Although Tucson Unified School District cut its Mexican American Studies program under political pressure from state officials, cultural studies at the university and community college level remain a significant driving factor in education throughout the state of Arizona.
And there’s a reason these types of programs are needed, experts argue. Arizona’s population is becoming much more diverse. According to the 2010 USA TODAY census data, Arizona ranks 10th in the nation in diversity index.
There are also statewide cultural groups like the Arizona Asian American Association that connect with the state community and raise diversity awareness in a positive and objective way.
Arizona-Sonora News Service spoke with educators and a culture association membership coordinator throughout Arizona to better understand what it means to teach culture, the educational significance and the relationship with the changing racial population makeup in Arizona.
Listen to varied viewpoints on the issue from educators in the state:
Cultural education experts agree that cultural studies courses and the integration of culture within the community is a scope that relies on the understanding of differences by a changing Arizona population comprised of varying ethnic groups.
“We spend a lot of time emphasizing differences as opposed to glomming everything together,” said Paul Donnelly, an associate department chair of comparative cultural studies at Northern Arizona University. “We do look at what other cultures say about each other, but try to do that in an equal way so that each perspective gets its equal chance to contribute to the conversation.”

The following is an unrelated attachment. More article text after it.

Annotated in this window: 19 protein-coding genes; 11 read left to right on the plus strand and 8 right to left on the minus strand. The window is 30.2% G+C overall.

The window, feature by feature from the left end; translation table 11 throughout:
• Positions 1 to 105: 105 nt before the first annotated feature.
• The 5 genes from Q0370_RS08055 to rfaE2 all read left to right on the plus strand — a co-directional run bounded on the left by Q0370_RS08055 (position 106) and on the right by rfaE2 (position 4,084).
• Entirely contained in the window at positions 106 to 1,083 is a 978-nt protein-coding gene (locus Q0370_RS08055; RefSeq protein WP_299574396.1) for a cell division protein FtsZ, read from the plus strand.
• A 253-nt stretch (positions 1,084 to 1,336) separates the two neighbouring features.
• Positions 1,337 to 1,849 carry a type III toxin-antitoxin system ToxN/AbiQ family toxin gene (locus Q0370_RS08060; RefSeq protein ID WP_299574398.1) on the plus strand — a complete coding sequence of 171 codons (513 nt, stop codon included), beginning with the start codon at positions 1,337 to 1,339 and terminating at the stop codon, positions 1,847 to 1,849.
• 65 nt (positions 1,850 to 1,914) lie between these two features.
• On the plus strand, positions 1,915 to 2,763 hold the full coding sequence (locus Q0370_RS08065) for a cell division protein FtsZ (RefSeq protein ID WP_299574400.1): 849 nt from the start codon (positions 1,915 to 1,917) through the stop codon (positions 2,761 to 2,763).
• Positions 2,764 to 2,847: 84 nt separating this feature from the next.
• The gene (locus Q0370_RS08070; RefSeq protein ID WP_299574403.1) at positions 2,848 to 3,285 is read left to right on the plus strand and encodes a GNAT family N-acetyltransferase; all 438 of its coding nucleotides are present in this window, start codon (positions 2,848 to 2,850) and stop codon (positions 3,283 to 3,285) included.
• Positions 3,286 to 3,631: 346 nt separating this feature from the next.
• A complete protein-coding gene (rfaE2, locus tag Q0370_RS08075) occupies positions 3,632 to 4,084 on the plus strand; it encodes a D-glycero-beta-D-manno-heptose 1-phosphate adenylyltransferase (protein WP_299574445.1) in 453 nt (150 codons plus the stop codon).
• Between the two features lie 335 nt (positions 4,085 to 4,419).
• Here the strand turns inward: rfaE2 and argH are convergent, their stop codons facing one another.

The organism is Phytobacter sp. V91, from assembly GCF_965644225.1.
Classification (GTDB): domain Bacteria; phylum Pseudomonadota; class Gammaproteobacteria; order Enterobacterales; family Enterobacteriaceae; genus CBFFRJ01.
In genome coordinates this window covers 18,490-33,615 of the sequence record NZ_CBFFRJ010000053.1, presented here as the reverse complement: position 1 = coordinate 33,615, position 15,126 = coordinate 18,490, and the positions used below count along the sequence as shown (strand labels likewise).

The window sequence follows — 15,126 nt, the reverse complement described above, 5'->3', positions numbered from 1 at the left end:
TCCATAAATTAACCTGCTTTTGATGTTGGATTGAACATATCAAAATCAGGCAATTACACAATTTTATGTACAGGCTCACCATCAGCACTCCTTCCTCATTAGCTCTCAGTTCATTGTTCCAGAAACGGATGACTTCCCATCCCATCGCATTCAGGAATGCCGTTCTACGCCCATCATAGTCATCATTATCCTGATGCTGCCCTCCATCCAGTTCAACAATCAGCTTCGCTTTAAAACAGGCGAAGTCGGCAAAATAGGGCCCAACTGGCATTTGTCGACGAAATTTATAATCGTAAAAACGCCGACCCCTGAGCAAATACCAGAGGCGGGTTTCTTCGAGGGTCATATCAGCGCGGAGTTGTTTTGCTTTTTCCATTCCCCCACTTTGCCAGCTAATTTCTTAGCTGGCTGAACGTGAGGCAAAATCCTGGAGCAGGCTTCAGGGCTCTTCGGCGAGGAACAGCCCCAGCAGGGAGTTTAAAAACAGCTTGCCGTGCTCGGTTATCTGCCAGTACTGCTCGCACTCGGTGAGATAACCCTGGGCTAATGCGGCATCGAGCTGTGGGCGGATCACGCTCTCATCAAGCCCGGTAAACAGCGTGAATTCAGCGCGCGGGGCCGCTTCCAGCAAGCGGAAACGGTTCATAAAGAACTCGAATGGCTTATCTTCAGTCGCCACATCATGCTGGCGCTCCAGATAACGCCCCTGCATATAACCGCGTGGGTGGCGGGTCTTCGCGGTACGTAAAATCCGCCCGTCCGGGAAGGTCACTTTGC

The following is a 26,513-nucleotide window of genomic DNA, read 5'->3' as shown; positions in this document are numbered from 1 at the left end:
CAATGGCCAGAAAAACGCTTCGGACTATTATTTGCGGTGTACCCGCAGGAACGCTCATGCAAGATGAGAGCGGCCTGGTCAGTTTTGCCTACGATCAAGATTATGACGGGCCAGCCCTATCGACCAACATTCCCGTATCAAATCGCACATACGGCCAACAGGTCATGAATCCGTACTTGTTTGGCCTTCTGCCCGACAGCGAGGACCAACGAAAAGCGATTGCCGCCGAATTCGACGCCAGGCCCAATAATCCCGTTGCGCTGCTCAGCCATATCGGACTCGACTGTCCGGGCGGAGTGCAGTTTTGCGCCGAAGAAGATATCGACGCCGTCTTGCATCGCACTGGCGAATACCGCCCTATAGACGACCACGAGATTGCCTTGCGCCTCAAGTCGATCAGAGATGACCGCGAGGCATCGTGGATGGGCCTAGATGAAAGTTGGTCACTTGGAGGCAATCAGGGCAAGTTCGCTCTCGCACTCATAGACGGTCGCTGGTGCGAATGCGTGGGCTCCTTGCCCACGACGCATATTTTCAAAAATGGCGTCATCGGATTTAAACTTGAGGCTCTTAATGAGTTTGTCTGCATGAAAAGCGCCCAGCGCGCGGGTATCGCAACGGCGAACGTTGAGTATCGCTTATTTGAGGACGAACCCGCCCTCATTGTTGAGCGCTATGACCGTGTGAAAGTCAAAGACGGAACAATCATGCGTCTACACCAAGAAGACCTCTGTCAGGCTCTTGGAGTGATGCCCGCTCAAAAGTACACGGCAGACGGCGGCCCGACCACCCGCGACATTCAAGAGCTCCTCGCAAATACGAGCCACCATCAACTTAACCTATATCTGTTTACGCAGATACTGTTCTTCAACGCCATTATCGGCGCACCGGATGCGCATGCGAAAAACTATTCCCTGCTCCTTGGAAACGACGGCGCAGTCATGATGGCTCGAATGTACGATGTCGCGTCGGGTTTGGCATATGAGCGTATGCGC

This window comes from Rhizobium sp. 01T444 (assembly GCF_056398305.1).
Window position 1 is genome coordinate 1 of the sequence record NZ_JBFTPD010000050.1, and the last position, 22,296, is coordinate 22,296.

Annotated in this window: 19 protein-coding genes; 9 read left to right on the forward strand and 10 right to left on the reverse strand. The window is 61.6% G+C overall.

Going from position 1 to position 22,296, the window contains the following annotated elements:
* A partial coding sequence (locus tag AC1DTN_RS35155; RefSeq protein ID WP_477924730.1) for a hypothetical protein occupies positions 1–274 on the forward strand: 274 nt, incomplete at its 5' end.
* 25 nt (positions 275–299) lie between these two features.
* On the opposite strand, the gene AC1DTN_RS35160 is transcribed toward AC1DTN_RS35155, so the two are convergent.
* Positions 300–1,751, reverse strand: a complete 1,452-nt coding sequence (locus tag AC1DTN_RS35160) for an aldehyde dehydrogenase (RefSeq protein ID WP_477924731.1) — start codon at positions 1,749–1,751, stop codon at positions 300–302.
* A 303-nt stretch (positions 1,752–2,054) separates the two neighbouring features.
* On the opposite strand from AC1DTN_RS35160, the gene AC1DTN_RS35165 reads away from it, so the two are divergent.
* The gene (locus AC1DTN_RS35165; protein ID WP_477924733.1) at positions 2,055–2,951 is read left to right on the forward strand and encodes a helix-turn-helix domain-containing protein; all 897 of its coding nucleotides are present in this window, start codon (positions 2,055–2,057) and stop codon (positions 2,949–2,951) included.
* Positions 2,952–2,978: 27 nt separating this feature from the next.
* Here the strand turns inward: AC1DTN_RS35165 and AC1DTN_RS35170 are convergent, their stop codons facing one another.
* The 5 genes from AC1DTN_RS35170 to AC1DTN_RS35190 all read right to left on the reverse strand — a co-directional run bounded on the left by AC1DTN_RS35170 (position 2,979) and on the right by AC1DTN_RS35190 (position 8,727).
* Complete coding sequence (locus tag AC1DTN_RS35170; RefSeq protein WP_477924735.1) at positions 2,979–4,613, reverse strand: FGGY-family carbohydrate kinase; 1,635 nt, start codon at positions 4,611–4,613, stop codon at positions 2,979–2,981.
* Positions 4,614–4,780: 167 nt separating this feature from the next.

Arizona’s centennial statehood celebration this week also raises questions among the cultural studies community regarding the impact of the state’s history on the diversely trending population’s differing perspectives.
“Lots of different cultural traditions look at that date differently,” said Richard Ruiz, a sociocultural studies professor at the University of Arizona. “There’s a celebration on one hand, then on the other hand there may be some sense that we’ve not fulfilled our obligations to particular groups of people.”
Alexandro “Salo” Escamilla is a Social Studies and Mexican American Studies teacher in TUSD. He has helped develop curriculum for the MAS program since 2005.
Paul Donnelly is an associate chair of comparative cultural studies and an associate professor of religious studies at Northern Arizona University.
Tom Cox is the membership coordinator for the Arizona Asian American Association.
Roberto Rodriguez is an assistant professor in the MAS department at the University of Arizona.
Richard Ruiz is a professor at the University of Arizona College of education, where he is primarily affiliated with teaching, learning and sociocultural studies. He currently teaches in the department of language, reading and culture.
Phillip L. Miguel is a Tohono O’odham Language and Culture Instructor at the Tohono O’odham Community College in Sells, Ariz. He is a member of the Tohono O’odham Nation.